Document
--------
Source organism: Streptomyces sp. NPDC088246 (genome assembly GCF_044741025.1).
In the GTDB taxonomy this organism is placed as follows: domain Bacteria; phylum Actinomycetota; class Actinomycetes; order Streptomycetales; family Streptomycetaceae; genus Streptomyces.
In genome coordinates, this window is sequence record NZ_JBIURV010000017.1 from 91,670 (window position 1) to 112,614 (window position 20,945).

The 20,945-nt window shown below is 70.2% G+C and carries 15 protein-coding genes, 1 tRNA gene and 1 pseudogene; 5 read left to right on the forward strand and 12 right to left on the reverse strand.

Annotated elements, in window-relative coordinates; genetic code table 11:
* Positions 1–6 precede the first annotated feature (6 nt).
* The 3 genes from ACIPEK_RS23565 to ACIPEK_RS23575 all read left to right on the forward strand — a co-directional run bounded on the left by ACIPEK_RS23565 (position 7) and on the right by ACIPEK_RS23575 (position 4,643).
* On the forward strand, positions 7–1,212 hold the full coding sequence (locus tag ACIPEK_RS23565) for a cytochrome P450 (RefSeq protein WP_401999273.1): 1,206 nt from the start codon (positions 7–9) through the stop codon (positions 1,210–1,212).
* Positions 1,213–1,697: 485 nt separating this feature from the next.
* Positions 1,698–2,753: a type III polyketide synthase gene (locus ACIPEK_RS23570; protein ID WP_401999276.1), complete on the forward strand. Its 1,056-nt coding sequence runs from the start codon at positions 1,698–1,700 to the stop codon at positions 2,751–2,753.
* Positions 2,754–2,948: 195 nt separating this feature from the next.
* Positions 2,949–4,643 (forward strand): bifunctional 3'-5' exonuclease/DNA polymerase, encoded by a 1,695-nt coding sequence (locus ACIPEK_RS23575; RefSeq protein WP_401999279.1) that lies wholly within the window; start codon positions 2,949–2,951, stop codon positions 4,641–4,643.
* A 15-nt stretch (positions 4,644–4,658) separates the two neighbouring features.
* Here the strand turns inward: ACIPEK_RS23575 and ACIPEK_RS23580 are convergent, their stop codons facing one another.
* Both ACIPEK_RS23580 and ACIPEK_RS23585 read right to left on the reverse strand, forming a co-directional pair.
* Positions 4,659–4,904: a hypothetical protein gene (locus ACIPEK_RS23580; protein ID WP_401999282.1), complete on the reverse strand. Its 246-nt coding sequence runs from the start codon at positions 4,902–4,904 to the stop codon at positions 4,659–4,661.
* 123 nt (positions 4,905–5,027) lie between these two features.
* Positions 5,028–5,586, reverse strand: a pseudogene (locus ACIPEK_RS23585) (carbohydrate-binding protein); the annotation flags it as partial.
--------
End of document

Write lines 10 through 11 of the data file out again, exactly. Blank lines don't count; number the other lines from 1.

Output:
* Positions 1,698–2,753: a type III polyketide synthase gene (locus ACIPEK_RS23570; protein ID WP_401999276.1), complete on the forward strand. Its 1,056-nt coding sequence runs from the start codon at positions 1,698–1,700 to the stop codon at positions 2,751–2,753.
* Positions 2,754–2,948: 195 nt separating this feature from the next.